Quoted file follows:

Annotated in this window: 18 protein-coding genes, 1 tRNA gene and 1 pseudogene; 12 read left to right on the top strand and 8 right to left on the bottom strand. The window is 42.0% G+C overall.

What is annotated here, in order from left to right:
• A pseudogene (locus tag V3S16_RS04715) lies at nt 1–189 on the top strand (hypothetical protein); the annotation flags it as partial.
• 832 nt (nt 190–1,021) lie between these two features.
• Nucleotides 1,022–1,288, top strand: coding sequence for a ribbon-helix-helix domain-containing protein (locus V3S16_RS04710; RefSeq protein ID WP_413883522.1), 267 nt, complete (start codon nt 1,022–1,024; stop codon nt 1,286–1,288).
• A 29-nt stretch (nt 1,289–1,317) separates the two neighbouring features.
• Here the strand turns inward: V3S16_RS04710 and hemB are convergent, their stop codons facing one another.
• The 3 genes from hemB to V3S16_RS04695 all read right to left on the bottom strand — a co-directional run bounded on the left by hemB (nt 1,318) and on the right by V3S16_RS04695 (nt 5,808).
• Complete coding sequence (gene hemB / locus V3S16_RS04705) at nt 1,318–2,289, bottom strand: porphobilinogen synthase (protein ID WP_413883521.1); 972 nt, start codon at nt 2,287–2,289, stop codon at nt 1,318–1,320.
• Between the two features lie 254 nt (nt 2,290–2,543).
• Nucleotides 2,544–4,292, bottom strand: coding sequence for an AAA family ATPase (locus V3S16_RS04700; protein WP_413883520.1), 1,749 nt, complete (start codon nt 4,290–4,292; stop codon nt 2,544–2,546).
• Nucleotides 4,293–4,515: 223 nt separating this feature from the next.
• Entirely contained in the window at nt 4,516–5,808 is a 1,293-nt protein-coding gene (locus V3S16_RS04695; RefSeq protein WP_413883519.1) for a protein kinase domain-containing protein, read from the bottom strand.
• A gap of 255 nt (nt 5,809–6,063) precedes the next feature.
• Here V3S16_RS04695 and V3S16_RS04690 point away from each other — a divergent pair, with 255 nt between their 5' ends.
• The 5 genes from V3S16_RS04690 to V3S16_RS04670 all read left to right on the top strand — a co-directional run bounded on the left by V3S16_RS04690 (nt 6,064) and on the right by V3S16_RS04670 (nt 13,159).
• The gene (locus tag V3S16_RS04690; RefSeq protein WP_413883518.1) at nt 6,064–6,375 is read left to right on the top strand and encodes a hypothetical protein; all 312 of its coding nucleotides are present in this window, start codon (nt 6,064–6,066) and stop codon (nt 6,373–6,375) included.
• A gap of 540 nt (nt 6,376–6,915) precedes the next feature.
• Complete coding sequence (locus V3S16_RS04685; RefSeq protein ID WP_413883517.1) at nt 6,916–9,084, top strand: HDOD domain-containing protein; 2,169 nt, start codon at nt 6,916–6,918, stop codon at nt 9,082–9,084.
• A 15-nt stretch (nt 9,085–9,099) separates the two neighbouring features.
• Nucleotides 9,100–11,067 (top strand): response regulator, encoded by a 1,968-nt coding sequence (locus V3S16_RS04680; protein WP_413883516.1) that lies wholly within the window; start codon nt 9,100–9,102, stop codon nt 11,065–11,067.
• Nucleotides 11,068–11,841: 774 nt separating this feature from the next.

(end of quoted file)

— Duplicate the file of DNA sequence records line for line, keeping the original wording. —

Annotated in this window: 18 protein-coding genes, 1 tRNA gene and 1 pseudogene; 12 read left to right on the top strand and 8 right to left on the bottom strand. The window is 42.0% G+C overall.

What is annotated here, in order from left to right:
• A pseudogene (locus tag V3S16_RS04715) lies at nt 1–189 on the top strand (hypothetical protein); the annotation flags it as partial.
• 832 nt (nt 190–1,021) lie between these two features.
• Nucleotides 1,022–1,288, top strand: coding sequence for a ribbon-helix-helix domain-containing protein (locus V3S16_RS04710; RefSeq protein ID WP_413883522.1), 267 nt, complete (start codon nt 1,022–1,024; stop codon nt 1,286–1,288).
• A 29-nt stretch (nt 1,289–1,317) separates the two neighbouring features.
• Here the strand turns inward: V3S16_RS04710 and hemB are convergent, their stop codons facing one another.
• The 3 genes from hemB to V3S16_RS04695 all read right to left on the bottom strand — a co-directional run bounded on the left by hemB (nt 1,318) and on the right by V3S16_RS04695 (nt 5,808).
• Complete coding sequence (gene hemB / locus V3S16_RS04705) at nt 1,318–2,289, bottom strand: porphobilinogen synthase (protein ID WP_413883521.1); 972 nt, start codon at nt 2,287–2,289, stop codon at nt 1,318–1,320.
• Between the two features lie 254 nt (nt 2,290–2,543).
• Nucleotides 2,544–4,292, bottom strand: coding sequence for an AAA family ATPase (locus V3S16_RS04700; protein WP_413883520.1), 1,749 nt, complete (start codon nt 4,290–4,292; stop codon nt 2,544–2,546).
• Nucleotides 4,293–4,515: 223 nt separating this feature from the next.
• Entirely contained in the window at nt 4,516–5,808 is a 1,293-nt protein-coding gene (locus V3S16_RS04695; RefSeq protein WP_413883519.1) for a protein kinase domain-containing protein, read from the bottom strand.
• A gap of 255 nt (nt 5,809–6,063) precedes the next feature.
• Here V3S16_RS04695 and V3S16_RS04690 point away from each other — a divergent pair, with 255 nt between their 5' ends.
• The 5 genes from V3S16_RS04690 to V3S16_RS04670 all read left to right on the top strand — a co-directional run bounded on the left by V3S16_RS04690 (nt 6,064) and on the right by V3S16_RS04670 (nt 13,159).
• The gene (locus tag V3S16_RS04690; RefSeq protein WP_413883518.1) at nt 6,064–6,375 is read left to right on the top strand and encodes a hypothetical protein; all 312 of its coding nucleotides are present in this window, start codon (nt 6,064–6,066) and stop codon (nt 6,373–6,375) included.
• A gap of 540 nt (nt 6,376–6,915) precedes the next feature.
• Complete coding sequence (locus V3S16_RS04685; RefSeq protein ID WP_413883517.1) at nt 6,916–9,084, top strand: HDOD domain-containing protein; 2,169 nt, start codon at nt 6,916–6,918, stop codon at nt 9,082–9,084.
• A 15-nt stretch (nt 9,085–9,099) separates the two neighbouring features.
• Nucleotides 9,100–11,067 (top strand): response regulator, encoded by a 1,968-nt coding sequence (locus V3S16_RS04680; protein WP_413883516.1) that lies wholly within the window; start codon nt 9,100–9,102, stop codon nt 11,065–11,067.
• Nucleotides 11,068–11,841: 774 nt separating this feature from the next.